For the second time in less than a week, a group of Bolivians living in slave-like conditions has been rescued by police in São Paulo, highlighting both Brazil's status as a major forced labor destination and the apparently growing problem of human trafficking in Bolivia.
On October 16, Brazilian police rescued 20 Bolivians who were allegedly victims of forced labor and were living in conditions similar to slavery, reported El Deber. The Bolivians -- 11 adults and 9 children -- were working in a textile factory in Cidade Ademar, one of the poorest neighborhoods in São Paulo.
Two Bolivians were arrested in the police operation, and may be tried in Bolivia on charges of human trafficking, reported EFE.
The arrests came just days after police freed 13 Bolivians who were living and working under similar conditions in a textile factory, also in São Paulo, reported EFE. Police arrested the owner of the factory, a Bolivian, who is suspected of overseeing the operation.
In both cases, the operations occurred after Bolivians who had escaped from the factories informed authorities of the situation.
InSight Crime Analysis
The rescue of 33 Bolivians from slave-like conditions in São Paulo in one week -- all under Bolivian supervision -- puts the spotlight on Bolivian human trafficking, a crime that sees Bolivians victimized both domestically and internationally. Reports of human trafficking in Bolivia rose 10-fold between 2005 and 2013, although this spike may be due to previous underreporting of the crime.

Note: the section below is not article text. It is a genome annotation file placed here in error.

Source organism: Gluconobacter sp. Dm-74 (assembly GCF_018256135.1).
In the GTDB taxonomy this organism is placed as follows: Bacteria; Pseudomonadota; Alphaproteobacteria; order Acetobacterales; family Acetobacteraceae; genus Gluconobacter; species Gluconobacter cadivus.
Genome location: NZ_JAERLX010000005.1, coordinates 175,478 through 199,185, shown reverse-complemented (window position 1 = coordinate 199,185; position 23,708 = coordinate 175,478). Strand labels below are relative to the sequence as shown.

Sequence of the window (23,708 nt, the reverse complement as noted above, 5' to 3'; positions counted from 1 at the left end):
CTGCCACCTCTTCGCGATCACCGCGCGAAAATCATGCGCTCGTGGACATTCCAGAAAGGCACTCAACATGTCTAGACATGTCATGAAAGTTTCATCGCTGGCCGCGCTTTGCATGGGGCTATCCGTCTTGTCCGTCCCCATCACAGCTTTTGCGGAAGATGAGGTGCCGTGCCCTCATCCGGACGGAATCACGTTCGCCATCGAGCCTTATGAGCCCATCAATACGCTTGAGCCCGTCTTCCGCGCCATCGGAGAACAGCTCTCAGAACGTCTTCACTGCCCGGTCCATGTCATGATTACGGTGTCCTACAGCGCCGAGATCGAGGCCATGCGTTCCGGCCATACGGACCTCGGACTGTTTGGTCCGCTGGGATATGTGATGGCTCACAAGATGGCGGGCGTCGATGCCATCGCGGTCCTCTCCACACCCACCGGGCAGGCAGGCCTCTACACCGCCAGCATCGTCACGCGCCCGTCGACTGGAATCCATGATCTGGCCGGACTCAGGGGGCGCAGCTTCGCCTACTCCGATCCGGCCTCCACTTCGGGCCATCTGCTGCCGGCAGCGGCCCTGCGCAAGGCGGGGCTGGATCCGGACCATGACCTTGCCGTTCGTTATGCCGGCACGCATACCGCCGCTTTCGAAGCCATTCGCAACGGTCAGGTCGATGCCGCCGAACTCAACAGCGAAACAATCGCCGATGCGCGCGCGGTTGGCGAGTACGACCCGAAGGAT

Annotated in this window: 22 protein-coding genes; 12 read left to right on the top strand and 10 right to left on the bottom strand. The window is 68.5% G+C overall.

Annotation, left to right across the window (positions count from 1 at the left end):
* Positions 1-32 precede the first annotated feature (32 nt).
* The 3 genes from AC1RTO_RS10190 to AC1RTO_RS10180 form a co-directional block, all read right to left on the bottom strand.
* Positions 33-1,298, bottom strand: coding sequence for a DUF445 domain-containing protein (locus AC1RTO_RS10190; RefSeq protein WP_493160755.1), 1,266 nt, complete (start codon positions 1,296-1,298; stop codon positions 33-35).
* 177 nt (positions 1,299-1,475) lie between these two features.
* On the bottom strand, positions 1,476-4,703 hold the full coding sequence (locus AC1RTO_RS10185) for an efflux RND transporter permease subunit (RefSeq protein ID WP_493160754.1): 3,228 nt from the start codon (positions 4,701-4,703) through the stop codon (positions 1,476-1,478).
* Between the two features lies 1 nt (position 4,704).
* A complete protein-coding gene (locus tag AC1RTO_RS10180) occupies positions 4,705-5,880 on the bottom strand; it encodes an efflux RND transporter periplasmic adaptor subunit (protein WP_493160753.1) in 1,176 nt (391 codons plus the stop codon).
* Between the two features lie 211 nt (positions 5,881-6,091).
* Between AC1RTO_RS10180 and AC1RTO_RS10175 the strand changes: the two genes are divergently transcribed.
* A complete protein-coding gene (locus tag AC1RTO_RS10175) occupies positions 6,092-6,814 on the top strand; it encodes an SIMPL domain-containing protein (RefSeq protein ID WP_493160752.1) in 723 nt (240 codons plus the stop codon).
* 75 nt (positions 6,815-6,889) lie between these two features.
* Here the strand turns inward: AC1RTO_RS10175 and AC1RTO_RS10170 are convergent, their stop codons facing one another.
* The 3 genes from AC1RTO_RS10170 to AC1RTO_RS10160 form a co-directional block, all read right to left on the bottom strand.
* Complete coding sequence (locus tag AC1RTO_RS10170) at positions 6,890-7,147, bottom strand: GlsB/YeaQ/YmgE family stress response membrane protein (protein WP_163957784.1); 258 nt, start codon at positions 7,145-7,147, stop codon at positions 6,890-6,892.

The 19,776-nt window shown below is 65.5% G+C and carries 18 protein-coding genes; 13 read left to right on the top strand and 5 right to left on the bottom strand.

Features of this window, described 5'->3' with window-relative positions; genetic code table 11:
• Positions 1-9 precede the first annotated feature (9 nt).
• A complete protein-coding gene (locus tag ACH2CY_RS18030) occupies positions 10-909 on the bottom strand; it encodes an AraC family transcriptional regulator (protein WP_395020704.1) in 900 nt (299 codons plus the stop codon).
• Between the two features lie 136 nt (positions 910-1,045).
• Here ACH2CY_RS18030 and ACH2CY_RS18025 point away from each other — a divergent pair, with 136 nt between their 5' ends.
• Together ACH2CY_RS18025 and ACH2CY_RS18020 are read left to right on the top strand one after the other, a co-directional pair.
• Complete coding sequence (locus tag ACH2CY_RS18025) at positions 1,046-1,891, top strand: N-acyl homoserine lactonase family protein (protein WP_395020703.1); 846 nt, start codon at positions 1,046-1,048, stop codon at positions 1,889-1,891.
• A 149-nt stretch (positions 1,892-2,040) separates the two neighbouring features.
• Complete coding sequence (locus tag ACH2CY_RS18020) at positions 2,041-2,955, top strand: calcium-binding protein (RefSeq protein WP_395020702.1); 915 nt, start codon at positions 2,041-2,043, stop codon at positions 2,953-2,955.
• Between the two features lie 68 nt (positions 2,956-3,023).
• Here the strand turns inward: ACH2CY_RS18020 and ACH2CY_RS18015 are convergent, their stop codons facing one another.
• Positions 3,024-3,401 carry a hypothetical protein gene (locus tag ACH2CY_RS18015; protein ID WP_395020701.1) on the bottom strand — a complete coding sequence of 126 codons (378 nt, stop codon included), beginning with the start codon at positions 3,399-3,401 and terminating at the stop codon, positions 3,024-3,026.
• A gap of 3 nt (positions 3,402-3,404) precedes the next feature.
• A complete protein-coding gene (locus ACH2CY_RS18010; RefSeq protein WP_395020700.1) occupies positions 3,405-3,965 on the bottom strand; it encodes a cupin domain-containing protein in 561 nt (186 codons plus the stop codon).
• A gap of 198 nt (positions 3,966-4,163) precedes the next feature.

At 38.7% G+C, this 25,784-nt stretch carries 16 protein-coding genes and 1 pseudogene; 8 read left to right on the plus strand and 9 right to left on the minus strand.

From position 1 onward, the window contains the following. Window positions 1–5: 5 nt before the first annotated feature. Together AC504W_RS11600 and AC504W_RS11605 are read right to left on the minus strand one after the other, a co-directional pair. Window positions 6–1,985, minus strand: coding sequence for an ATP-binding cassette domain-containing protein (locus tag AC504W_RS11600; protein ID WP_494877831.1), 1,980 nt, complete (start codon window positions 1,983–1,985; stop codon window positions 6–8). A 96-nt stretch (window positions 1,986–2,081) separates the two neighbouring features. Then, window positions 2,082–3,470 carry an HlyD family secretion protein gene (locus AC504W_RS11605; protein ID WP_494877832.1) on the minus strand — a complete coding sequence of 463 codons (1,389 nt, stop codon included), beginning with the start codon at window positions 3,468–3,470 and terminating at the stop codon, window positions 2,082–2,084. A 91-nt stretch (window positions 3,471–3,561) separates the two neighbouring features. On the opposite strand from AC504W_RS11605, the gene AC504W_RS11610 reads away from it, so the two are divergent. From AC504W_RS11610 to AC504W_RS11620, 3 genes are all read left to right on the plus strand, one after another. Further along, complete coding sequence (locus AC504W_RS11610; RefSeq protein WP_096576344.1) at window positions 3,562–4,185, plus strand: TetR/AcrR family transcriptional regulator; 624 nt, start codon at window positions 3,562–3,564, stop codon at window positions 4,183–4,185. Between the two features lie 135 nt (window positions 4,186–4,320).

SEE ALSO: Coverage of Bolivia
Colonel Adolfo Cardenas, the head of Bolivia's Special Task Force Against High Crime (FELCC), told InSight Crime in a May interview that Bolivians involved in criminal organizations were generally in charge of the networks that exploited Bolivian human trafficking victims.
While he said sex trafficking was a more common crime in Bolivia than human trafficking for labor, Bolivian victims are sent to Argentina and Brazil for domestic jobs and to work in the textile industry. In August, 19 Bolivians and 12 Haitians were rescued from slave-like conditions in a São Paulo clothing factory, while a forced labor network was dismantled in Argentina in April 2013, allegedly run by Bolivians.
Brazil has Latin America's largest economy -- of which the thriving textile industry forms an important part -- making it an appealing destination for both undocumented migrants and human traffickers. As many as 40,000 people are believed to work in forced labor conditions in the country.